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Badger and the pick of the pops



badgerOVER the last couple of weeks, even by his own benighted standards, Badger has been a gloomy soul. However, readers, this week Badger resolved to strike an altogether lighter and less sombre note; with what is, admittedly, variable success.

As Badger was listening to the wireless the other day he slipped back into a time warp. There he was, Tony Blackburn, who sounded as gruesomely cheery as Badger remembered from his childhood. Tone was playing the top twenty selling singles from 1985. At that time it took significant sales to get into the top twenty, let alone the top ten, and it was not uncommon for singles to sell in the hundreds of thousands.

For those of Badger’s readers who are not familiar with the concept, a swift history lesson is in order. In a world before CD’s, and long before downloads, the purchase of seven inch disks of vinyl to be played on a Hi-fi turntable – or even, if one was lucky enough, a music centre. In fact, music centres gave one the option of just recording the top forty and adeptly editing out the disc jockey banter between records: particularly useful for avoiding Bruno Brookes.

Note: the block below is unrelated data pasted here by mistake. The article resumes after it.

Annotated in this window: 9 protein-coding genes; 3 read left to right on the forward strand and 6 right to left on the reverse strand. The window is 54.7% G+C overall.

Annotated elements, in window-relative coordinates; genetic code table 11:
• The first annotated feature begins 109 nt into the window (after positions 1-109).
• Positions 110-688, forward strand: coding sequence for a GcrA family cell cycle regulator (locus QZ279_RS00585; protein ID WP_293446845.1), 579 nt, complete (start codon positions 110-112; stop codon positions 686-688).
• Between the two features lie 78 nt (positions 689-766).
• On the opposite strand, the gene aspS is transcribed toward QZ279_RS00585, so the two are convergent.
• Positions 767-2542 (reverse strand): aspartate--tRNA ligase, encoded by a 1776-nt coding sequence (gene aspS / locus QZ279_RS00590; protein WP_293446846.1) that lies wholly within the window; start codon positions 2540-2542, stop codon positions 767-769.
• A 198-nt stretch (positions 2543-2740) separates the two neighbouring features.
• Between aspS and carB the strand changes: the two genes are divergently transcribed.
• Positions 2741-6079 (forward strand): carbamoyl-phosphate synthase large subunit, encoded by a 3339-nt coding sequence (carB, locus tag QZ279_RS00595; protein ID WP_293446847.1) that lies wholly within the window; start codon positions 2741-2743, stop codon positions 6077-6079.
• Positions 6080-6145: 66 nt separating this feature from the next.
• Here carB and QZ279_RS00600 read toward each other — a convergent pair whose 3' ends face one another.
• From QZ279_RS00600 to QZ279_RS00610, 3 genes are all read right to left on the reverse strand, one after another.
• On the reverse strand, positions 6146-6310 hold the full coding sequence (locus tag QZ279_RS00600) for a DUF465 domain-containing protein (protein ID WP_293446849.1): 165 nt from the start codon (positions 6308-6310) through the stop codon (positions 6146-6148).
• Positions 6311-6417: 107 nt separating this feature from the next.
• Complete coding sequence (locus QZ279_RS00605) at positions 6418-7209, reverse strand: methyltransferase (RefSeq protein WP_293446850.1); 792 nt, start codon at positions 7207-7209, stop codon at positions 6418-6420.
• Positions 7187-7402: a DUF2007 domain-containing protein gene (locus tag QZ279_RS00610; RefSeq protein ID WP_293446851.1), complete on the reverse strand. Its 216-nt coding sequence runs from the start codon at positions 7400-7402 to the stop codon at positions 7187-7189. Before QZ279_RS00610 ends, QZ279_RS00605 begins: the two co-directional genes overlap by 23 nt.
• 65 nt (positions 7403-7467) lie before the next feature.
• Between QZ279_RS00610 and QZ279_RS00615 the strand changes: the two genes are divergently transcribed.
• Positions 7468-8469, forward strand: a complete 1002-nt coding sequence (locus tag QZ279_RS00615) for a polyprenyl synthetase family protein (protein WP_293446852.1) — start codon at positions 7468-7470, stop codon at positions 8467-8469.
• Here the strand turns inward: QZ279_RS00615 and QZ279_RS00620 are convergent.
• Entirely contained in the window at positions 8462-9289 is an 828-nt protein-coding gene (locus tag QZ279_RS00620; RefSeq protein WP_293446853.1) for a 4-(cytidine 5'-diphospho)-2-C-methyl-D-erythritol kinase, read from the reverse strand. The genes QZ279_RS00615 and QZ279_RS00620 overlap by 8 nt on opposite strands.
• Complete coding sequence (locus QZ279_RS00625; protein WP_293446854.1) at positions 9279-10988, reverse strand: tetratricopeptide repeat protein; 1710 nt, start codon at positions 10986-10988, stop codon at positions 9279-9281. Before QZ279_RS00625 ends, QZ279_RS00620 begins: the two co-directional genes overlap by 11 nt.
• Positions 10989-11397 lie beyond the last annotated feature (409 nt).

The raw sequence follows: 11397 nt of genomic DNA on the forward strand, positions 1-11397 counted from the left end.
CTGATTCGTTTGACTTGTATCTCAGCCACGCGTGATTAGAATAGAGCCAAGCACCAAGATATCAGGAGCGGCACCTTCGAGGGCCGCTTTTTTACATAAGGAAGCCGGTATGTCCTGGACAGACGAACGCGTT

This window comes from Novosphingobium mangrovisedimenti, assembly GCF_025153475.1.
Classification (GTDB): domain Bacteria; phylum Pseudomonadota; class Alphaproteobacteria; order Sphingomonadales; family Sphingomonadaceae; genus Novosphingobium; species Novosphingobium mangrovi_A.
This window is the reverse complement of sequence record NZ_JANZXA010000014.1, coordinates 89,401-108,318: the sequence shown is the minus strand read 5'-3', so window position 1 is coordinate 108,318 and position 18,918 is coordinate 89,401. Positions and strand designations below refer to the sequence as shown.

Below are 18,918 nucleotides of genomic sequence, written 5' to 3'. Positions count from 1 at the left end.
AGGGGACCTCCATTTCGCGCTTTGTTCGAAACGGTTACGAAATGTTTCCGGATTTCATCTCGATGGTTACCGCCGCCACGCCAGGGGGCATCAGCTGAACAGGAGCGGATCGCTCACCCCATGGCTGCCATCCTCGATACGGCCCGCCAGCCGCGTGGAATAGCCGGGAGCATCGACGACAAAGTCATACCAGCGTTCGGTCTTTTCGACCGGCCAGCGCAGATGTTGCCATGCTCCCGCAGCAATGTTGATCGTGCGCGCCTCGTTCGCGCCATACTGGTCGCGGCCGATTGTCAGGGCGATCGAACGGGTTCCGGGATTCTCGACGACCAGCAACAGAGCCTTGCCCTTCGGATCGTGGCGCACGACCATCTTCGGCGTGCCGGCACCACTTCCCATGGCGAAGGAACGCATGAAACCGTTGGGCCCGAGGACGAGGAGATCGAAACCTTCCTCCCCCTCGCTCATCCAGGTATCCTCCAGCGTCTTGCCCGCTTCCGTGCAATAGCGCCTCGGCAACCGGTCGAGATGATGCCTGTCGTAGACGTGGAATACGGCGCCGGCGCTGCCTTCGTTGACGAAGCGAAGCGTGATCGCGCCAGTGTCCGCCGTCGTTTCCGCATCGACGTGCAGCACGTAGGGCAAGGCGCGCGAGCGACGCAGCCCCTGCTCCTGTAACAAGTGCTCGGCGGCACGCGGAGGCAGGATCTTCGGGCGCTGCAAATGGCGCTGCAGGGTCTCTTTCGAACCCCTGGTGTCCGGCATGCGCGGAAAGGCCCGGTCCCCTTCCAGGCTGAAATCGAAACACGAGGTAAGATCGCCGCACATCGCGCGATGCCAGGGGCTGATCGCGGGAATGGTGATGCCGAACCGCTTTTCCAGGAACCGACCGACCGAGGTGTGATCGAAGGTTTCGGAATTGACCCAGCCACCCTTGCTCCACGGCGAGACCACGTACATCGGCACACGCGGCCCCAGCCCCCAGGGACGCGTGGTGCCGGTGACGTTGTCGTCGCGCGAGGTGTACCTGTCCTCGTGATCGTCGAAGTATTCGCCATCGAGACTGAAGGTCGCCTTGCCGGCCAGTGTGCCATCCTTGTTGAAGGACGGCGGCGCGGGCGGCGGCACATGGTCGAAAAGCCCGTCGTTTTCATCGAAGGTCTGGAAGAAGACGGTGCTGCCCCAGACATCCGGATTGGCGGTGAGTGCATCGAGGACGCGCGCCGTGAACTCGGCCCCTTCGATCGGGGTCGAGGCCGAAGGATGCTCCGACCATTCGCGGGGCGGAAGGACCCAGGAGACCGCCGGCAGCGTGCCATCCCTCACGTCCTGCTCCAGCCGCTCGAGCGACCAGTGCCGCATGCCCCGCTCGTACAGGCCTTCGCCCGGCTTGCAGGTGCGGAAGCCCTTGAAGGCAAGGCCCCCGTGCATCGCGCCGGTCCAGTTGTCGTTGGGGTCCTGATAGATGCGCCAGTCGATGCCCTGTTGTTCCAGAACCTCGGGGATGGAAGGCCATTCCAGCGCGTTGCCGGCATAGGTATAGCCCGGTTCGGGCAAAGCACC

Anyway, Badger digresses. There Badger was, back in 1985, with Tony Blackburn doing the top twenty-selling singles of the year.

1985: The year of The Smiths, The Cult, The Cure, The Style Council, Bruce Springsteen, Prince. Badger settled down for a treat.

Oh dear, readers, oh dearie, dearie, dearie me.

Badger listened aghast.

Apparently, when Morrisey sang the lyrics ‘the devil will find work for idle hands to do’, the thing the devil found for idle hands to do was to buy singles perpetrated by Jennifer Rush, Barbara Dickson & Elaine Paige, and Foreigner.

Asbestos-lunged American power-ballad diva, Jennifer Rush bellowed The Power of Love to five weeks at the top of the chart in October. As Badger discovered to his horror when researching this article – La Rush had recorded the UK’s best-selling single by a solo female artist until overtaken by something equally interminable by Whitney Houston several years later.

Memory, not the most reliable of mediums at the best of times, had somehow preserved for Badger the memory of Walls Come Tumbling Down, Between the Wars, and Close to Me, but erased Easy Lover, and the knuckle-whitening horror of Frankie.